Tuesday, October 25, 2011

31 Hours

By Masha Hamilton
Unbridled Books, 2009
229 pages     Fiction

The moment I began reading 31 Hours by Masha Hamilton I knew what was going to happen. Yet, I couldn’t stop reading. It is unusual to find that kind of tension in a book that is basically a character study, and  I was as caught up as I would have been if I were reading a murder mystery or a thriller.

Jonas is a young man in search of validation, passion, and a reason for living. He has chosen to become a terrorist, strap a bomb in place, and blow up the subway in New York City. Ostensibly a student, he has chosen a path that he has kept secret from his parents and his closest friend, Vicki, who has just recently become his lover. Islam is new to him, but it has given his life purpose where before he had only found a void. He thinks: “Maybe he’d just been born with some gene--either one extra or one missing--that left him deformed for American life.”

Although his mother Carol has no name for the dread she is feeling, she knows something is terribly wrong, and she sets out with new purpose to find her son and bring him back. The other characters we learn about are also on journeys of discovery, each one heading in the same direction; they are living lives that will be altered permanently by Jonas’ actions. Among these are Sonny, a subway beggar, Vicki, the girlfriend and Mara her sister, Mara’s friend Aaron, who is an expert in the New York subway system, Masoud, the terrorist trainer, and Jake, Jonas’ father.

The beggar, Sonny, seems to express the theme of the book: “…forever is a nasty lie, a red line across a neatly written page, a giggling kid with a needle in his arm. Forever was an opiate that blurred your vision and sidetracked you from doing what needed to be done.”

The dread--there is no other word for it--is palpable. I kept praying, “Please someone find Jonas before it is too late.” But Masoud and the other terrorists have done too good a job at preparing Jonas for his ultimate fate. They are experts at preying upon vulnerability, and Jonas is very vulnerable. The reviewer in the Washington Post says that Jonas is an “ordinary, fragile child of ordinary, fragile people.” Jonas reminded me a bit of Franny in Franny and Zooey by J.D. Salinger. Both are fragile, both turn to religion and prayer to find purpose in their lives, and both are obsessive in their beliefs. Neither live in a world of reality.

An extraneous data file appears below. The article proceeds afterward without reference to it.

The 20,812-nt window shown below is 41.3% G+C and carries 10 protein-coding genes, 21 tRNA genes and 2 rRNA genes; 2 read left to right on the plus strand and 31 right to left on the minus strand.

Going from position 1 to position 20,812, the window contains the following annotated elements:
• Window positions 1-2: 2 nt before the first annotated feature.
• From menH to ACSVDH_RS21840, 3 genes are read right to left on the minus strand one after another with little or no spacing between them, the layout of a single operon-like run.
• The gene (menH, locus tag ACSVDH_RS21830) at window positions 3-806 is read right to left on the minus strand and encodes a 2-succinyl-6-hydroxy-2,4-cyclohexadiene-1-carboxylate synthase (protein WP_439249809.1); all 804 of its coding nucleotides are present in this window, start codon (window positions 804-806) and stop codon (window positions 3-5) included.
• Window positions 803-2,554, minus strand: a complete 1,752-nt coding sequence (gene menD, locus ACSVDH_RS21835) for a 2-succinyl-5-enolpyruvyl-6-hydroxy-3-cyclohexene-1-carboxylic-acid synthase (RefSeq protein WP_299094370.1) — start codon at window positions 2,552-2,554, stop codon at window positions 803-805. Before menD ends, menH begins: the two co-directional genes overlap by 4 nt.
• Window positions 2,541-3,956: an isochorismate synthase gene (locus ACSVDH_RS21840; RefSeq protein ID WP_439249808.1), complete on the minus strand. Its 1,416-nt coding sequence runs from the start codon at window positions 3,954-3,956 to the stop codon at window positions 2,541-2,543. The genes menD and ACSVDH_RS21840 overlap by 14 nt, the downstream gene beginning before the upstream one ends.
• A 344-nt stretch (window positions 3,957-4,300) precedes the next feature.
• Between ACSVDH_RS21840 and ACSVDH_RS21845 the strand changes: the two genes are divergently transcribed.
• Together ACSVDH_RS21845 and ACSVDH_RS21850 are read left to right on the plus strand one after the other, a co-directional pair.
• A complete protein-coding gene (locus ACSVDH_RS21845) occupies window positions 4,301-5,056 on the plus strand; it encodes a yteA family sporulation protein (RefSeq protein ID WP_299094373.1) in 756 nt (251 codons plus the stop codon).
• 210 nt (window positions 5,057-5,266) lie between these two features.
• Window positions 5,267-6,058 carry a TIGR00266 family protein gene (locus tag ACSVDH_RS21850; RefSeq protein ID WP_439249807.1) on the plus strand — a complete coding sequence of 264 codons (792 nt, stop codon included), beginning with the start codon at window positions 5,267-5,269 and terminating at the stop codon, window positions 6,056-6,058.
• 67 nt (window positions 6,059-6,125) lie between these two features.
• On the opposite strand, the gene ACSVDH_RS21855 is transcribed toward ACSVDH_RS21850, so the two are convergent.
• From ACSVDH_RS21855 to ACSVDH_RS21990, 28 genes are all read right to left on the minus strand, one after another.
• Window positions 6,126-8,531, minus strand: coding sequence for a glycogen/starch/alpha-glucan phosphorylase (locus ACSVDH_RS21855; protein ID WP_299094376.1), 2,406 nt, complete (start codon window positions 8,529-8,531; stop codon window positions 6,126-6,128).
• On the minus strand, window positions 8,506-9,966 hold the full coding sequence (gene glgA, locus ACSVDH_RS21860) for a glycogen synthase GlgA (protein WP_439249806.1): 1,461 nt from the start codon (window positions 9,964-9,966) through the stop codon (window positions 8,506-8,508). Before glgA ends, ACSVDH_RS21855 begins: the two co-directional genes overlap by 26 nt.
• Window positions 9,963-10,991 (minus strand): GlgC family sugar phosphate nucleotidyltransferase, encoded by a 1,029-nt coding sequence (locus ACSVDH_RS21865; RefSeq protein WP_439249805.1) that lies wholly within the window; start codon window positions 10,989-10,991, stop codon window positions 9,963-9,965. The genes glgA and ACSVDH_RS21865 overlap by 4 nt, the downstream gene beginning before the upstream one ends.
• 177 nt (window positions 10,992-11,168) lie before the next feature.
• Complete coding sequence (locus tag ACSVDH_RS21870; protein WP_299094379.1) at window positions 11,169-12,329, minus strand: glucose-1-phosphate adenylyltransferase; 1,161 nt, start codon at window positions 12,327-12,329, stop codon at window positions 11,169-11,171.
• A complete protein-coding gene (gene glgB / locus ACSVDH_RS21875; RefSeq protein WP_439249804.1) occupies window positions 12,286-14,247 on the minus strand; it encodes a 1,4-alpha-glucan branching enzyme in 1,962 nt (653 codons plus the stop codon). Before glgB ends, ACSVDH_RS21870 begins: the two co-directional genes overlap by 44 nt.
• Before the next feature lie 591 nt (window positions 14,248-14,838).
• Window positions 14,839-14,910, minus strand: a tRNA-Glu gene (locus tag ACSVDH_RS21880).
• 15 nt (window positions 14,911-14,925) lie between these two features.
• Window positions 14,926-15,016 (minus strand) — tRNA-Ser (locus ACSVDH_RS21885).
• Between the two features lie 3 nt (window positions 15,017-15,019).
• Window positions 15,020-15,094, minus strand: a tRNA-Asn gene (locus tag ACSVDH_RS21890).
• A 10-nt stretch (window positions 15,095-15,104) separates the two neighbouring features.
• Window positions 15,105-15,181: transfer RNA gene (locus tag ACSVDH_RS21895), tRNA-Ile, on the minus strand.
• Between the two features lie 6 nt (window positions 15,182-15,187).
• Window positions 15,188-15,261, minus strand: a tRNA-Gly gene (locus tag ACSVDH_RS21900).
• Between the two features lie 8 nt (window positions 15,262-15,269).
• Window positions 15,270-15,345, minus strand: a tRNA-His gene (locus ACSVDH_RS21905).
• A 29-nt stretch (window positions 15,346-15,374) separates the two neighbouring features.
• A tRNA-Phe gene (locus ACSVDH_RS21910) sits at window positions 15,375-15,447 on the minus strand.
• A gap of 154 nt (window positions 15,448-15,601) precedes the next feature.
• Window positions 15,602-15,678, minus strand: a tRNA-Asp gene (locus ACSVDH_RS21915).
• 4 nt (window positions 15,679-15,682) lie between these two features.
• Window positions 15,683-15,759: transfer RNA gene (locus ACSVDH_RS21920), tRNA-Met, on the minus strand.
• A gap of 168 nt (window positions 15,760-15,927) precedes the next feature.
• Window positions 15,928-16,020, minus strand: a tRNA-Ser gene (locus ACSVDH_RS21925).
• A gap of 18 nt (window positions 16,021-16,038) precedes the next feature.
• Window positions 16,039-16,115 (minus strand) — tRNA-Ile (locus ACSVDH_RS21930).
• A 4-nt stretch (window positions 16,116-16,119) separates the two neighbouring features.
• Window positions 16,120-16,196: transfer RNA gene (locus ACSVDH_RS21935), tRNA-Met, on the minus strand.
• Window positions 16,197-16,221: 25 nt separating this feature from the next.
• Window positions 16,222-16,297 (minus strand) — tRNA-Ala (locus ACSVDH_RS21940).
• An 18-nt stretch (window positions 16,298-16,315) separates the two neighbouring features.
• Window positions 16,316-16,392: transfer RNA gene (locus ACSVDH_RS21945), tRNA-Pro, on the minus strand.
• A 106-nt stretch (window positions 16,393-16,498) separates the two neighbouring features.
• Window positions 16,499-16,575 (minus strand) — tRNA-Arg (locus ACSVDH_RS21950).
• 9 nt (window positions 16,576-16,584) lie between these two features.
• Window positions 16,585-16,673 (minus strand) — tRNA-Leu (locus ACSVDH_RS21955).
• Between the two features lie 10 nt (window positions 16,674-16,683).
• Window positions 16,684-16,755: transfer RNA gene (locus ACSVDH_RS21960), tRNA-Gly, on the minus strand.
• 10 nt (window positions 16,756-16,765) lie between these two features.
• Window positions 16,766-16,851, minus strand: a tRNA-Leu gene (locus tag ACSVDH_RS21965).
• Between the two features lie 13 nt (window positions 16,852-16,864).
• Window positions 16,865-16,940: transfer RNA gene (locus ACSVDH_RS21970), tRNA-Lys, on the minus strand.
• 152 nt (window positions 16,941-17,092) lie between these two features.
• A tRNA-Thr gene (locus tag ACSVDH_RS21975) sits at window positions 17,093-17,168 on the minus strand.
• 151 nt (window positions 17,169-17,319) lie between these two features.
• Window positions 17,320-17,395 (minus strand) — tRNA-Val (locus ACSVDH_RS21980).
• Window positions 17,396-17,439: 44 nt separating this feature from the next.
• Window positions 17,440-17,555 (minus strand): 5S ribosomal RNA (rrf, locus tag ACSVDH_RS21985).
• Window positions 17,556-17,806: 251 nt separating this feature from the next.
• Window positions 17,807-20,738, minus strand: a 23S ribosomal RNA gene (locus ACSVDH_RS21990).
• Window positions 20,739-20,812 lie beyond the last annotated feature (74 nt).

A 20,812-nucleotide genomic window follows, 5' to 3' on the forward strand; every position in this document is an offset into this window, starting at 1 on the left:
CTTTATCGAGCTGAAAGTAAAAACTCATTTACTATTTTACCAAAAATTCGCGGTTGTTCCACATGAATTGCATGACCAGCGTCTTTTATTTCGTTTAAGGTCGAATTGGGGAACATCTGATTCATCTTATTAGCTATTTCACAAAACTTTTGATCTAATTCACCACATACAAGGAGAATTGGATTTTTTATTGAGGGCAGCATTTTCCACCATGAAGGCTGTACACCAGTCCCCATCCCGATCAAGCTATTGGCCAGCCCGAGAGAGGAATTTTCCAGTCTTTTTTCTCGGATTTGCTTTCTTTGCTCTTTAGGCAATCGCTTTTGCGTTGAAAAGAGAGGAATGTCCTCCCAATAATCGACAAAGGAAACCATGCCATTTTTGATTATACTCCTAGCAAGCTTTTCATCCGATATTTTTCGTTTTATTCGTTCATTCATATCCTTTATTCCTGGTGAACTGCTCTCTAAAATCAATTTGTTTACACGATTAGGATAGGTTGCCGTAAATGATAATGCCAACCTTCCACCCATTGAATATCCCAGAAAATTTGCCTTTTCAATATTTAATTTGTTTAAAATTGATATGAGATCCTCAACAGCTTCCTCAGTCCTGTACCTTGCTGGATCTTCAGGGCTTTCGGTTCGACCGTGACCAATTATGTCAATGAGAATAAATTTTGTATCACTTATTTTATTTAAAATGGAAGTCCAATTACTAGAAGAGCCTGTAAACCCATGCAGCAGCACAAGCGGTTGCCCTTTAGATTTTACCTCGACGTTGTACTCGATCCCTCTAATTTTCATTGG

I have had the privilege to driving my 15-year-old grandson to school these past two days. As we go to his arts magnet high school in south side Chicago, we pass through Hyde Park, Kenwood (where President Obama has a home) and then into a neighborhood where there is a great deal of public housing. Since they have lived in Chicago, Maxwell has always been in the minority. Today as we passed a large Black evangelical church, he commented, “Good old Black churches, preaching hope.” I thought to myself, “Maxwell would never be a Jonas. He is too much of a realist.” So when does reality take the place of idealism? Is naivety a hindrance or an asset? For Jonas, his naivety and idealism overtook any semblance of reality. 

The friend who gave me 31 Hours commented that she had really pondered about suicide as she read the book. She said, “I can imagine committing suicide because of depression, but I could never imagine committing suicide over religious zeal.” I think that I have to agree with her, but I remember endless debates in college and theological school over “dying for one’s faith,” imbued as we were with the life and death of Dietrich Bonhoeffer, the German theologian who was executed for participating in a plot to kill Hitler.

Next week I am reading A Thousand Lives by Julia Scheeres, the story of the Jonestown massacre. It should lend more light to the issue of unquestioning faith. The Washington Post reviewer has the final word on the quandary of Jonas and his faith: “You don't exactly want to look at the story of what happens to Jonas, but Hamilton has made it very hard to tear your gaze away.”

The Washington Post review:

Masha Hamilton's website:

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